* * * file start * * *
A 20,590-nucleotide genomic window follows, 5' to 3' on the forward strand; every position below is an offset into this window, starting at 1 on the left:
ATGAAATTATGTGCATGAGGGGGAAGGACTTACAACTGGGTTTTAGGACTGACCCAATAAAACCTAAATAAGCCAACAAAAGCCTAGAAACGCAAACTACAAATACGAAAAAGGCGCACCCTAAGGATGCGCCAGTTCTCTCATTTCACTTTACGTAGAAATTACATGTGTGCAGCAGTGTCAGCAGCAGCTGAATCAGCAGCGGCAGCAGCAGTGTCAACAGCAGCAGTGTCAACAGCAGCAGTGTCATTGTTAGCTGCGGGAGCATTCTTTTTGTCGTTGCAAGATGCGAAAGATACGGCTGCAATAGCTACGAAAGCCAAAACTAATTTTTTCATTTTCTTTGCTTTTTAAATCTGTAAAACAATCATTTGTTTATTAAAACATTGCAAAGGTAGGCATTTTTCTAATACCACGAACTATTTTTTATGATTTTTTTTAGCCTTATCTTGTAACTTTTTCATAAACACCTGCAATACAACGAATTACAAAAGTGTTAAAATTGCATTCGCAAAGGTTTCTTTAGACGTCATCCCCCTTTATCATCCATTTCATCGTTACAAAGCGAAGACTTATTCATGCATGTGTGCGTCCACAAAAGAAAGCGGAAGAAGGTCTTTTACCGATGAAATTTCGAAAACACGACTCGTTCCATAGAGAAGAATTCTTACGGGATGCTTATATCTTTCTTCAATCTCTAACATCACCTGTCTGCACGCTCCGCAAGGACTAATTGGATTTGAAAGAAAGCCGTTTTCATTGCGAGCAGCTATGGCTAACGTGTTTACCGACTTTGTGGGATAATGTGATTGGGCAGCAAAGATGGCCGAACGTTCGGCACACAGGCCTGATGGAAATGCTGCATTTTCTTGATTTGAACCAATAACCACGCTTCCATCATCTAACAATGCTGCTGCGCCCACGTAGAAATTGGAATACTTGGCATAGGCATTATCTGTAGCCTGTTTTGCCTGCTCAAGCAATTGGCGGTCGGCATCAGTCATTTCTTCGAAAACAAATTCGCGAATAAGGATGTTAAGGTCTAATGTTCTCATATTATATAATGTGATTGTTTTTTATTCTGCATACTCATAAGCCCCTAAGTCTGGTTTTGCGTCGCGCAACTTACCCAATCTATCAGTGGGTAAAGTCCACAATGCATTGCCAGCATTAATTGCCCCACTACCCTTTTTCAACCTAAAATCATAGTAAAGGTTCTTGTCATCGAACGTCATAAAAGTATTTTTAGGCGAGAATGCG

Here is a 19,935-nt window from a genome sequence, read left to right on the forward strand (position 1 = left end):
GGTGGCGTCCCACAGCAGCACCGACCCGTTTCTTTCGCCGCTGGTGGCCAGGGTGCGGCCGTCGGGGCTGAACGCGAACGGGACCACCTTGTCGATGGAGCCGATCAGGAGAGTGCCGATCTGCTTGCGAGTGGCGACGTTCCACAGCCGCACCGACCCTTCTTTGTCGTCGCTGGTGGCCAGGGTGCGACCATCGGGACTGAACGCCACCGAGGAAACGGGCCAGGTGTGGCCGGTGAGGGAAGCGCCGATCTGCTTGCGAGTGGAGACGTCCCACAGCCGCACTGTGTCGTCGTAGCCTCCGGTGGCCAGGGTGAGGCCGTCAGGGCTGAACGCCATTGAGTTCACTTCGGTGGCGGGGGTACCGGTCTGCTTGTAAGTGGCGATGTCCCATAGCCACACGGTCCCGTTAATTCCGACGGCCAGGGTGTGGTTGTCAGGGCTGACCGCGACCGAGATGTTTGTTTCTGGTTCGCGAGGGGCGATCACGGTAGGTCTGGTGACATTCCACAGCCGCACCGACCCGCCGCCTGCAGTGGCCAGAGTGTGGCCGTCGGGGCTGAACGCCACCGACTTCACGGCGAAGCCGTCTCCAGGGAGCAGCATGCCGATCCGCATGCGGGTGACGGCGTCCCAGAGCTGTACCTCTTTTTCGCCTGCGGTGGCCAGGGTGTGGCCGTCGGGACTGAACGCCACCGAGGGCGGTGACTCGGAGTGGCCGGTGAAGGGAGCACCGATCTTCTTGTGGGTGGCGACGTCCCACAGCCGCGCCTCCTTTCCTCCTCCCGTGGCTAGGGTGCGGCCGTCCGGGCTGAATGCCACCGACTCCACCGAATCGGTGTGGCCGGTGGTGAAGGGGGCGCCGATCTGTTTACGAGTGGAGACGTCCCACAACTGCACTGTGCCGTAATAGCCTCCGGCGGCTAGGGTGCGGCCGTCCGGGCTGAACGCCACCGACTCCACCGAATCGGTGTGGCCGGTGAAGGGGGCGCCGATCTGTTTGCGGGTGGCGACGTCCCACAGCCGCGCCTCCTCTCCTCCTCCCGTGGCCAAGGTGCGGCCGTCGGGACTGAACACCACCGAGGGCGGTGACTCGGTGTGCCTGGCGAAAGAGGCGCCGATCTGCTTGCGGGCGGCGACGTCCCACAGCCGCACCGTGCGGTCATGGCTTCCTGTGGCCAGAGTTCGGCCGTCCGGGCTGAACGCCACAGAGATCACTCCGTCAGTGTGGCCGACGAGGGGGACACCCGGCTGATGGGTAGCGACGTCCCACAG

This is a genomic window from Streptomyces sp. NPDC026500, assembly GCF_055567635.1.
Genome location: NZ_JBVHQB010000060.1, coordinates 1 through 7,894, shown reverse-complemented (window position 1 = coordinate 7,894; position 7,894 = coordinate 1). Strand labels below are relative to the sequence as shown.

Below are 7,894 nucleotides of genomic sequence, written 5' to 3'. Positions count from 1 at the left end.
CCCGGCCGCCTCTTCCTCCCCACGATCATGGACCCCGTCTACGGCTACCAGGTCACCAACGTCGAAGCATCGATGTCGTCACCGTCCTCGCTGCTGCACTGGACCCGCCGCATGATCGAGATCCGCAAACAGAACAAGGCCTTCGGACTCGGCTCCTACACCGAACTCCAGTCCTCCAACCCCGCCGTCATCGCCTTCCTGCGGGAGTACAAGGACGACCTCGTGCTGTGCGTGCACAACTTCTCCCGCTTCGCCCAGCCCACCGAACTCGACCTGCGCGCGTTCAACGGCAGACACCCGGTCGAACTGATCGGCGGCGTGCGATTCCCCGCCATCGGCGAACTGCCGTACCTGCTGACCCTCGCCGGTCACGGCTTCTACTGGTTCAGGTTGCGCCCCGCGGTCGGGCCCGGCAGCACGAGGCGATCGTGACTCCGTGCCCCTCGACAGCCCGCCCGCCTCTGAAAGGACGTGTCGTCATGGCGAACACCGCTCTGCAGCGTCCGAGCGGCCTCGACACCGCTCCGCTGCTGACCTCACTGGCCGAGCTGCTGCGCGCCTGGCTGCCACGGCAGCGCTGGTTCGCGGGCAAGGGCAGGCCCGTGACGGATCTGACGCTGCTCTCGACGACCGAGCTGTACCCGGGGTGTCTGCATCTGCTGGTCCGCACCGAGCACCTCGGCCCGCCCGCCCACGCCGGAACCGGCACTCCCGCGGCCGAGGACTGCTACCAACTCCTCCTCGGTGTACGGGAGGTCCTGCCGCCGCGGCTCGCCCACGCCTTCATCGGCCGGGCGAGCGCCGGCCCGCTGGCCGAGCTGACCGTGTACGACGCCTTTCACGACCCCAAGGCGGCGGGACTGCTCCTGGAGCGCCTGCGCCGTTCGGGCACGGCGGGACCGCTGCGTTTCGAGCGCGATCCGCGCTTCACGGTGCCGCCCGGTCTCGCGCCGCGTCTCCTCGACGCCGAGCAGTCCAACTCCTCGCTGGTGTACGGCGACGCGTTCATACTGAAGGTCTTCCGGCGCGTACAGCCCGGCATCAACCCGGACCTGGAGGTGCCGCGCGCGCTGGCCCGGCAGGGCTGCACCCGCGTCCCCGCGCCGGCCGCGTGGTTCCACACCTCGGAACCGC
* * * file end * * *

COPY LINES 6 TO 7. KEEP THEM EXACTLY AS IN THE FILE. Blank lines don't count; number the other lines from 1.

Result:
Genome location: NZ_JBVHQB010000060.1, coordinates 1 through 7,894, shown reverse-complemented (window position 1 = coordinate 7,894; position 7,894 = coordinate 1). Strand labels below are relative to the sequence as shown.

Below are 7,894 nucleotides of genomic sequence, written 5' to 3'. Positions count from 1 at the left end.